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Wednesday, April 14, 2010
Many a saint of God has breathed his last beneath that white precipice, midst flame and pitch; many a grisly procession has advanced… across the old bridge towards the Lollards hole…”
The Norwich author, George Borrow, writing in the 19th century captures something of the horror of the place. Today all traces of it are long gone, the site occupied by a pub and car park on Norwichs busy Riverside Road. But in the 15th and 16th centuries, people were burned to death here for their religious beliefs. It does not take that much imagination to conjure the scene; the victim walking from his or her place of imprisonment, probably in the Guildhall jail, through the streets thronged with eager onlookers for such executions were thankfully rare. Perhaps the crowds were sympathetic, maybe hostile, sometimes just curious. The walk over the ancient Bishopsbridge would bring journeys end. By the river bank the faggots would be piled high, the Church would hand the victim over to the secular authorities and they would be burned at the stake.
It was reality for a few brave souls whose beliefs were so important to them they were prepared to give up their lives. Were not sure exactly how many people were executed at the pit. At least three are mentioned in 1428, a half dozen during the first half of the 16th century and up to 50 burned during the reign of Queen Bloody Mary. Here and there we have their individual stories: William White, the Lollard priest; Thomas Bilney, the Cambridge don who repeatedly defied the Church; Cecily Ormes and Elizabeth Cooper, artisans wives who virtually condemned themselves to death.
They were forerunners of the English Reformation. John Wycliffe was an Oxford academic who, during the second half of the 14th century, called for reform of the Catholic Church. Put simply, Lollards were anti-clerical. They believed the Church was corrupt in many ways and looked to scripture as the basis for their religion. In this they had much in common with the Protestants who would follow more than a century later. After Wycliffe had effectively been silenced, the movement went underground. Origins of the name Lollard are disputed, but it may have come from a Dutch word roughly meaning to mumble, so it was a derogatory term. It appears that Lollardy was particularly influential in Norfolk, and throughout East Anglia. In 1401 the Church became so alarmed by the Lollards that they persuaded King Henry IV to pass the statute De Heretics Comburendo (The Necessity of Burning Heretics). We dont really know how popular Lollardy was, mainly because it was a secretive movement or exactly how it really influenced later thinkers.
The pit was long associated with the Church, and was held by the Bishop of Norwich. For generations city people had used the area, and the then vast expanse of Mousehold Heath beyond, as an industrial site. Early chalk workings were dug out there to provide foundations for the nearby cathedral hence the creation of a pit. It was also just outside the city walls, and therefore a good place to dispose of those who had been cast out by the Church.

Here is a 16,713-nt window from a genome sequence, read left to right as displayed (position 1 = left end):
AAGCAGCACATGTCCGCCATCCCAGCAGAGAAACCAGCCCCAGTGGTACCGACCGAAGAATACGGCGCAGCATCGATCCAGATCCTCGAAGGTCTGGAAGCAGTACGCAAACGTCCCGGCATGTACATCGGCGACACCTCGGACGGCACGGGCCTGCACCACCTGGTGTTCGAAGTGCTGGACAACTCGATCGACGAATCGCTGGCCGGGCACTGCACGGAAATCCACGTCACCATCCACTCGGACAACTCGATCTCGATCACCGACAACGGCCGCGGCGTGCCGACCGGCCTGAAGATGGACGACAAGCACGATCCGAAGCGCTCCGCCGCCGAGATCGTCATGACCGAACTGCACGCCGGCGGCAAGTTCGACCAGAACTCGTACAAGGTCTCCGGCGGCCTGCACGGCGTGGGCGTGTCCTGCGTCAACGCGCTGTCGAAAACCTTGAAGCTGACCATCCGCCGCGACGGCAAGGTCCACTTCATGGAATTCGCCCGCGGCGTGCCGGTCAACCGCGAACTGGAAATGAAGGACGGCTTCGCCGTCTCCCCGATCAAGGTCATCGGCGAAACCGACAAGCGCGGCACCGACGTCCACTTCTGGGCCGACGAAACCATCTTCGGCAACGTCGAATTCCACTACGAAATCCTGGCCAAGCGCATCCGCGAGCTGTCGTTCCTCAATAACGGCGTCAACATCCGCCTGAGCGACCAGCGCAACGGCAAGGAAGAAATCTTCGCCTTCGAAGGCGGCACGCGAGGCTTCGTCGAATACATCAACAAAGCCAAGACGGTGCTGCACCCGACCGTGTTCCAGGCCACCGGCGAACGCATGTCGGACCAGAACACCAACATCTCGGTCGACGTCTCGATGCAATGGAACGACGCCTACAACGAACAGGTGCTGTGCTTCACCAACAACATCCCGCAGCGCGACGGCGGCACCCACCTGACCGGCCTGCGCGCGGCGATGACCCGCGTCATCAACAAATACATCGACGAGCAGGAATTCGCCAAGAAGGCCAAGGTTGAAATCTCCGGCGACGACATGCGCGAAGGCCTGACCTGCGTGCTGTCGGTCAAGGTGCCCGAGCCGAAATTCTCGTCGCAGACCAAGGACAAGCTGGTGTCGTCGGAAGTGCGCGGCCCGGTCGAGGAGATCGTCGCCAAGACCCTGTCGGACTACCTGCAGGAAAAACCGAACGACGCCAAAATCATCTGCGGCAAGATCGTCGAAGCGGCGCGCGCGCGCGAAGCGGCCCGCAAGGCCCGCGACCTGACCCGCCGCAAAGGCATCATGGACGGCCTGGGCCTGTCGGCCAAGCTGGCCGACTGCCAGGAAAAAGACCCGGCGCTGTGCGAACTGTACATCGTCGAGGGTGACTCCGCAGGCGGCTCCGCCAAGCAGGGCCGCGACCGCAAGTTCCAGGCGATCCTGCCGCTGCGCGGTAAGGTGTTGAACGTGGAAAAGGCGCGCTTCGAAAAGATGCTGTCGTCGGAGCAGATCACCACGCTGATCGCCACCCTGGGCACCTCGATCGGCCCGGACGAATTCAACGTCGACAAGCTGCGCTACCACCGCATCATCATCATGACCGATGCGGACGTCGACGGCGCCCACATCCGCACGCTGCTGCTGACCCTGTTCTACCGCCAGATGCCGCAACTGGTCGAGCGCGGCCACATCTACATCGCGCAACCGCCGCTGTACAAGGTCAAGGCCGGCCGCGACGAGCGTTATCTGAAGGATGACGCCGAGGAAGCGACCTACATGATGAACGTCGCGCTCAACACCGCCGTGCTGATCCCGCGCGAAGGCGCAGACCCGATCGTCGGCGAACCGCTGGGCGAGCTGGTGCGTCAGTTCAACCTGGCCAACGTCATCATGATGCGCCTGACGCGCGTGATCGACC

John Foxes Acts and Monuments, popularly known as Foxes Martyrs, tells many of their stories although with a strong anti-Catholic bias. Thus we learn of William White, a priest from Kent who moved to Ludham to preach dissent. Along with fellow Lollards Hugh Pye and John Waddon, White was executed there in September, 1428, and thus gave the pit its name. We dont know how bravely White met his fate, but it was reported that some people emptied the contents of their chamber pots over him as he walked along Bishopsgate. Persecution of heretics tailed away after that, until 1531 when the Reformation began disturbing things once more. Thomas Bilney, a Norfolk man born near Dereham, was a Cambridge academic. Like White before him he was convinced the Church had to be reformed. Arrested, and taken before Cardinal Wolsey, he recanted denied his beliefs. But, characteristic of many who recanted when initially faced with execution, he began preaching heresy in the streets and fields. Bishop Nix of Norwich had him arrested, and this time there was no mercy. Like other heretics Bilney was tried by the Church, but given to the agents of the State for execution. Good people, I am come here to die, declared Bilney as he stood at the stake. The height of the burning came during the reign of Mary (1553-58). Up to 48 people died during this time, under the religious conservative Bishop Hopton. In 1557 pewterers wife Elizabeth Cooper and Simon Miller, of Kings Lynn, were executed. Cooper had interrupted a service at St Andrews to retract her earlier recantation of Protestantism. As the two went to Lollards Pit, Cecily Ormes, wife of a weaver from St Lawrences parish, declared her support for them. She would pledge on the same cup that they drank on, she shouted. The civil authorities, often loath to arrest heretics, had no choice; Ormes spent a year in prison sticking to her guns and was executed in September, 1558, shortly before Queen Marys death ended the burnings.
For many years the area was shunned by local people, given its evil connotations. Later it became a tannery, where wherrymen used to load and unload cargo, and the citys rubbish was also dumped there. By the time George Borrow was writing it was used as a camp by gipsies. In modern times, as the area became more developed, local children would play there, unbothered by ghosts of the past. Today the Bridge House pub stands there, the plaque illustrated here fixed to its wall. On the other side of the road, on the riverbank, is another plaque. It hails the executed as martyrs, naming up to a dozen who died so horribly centuries ago.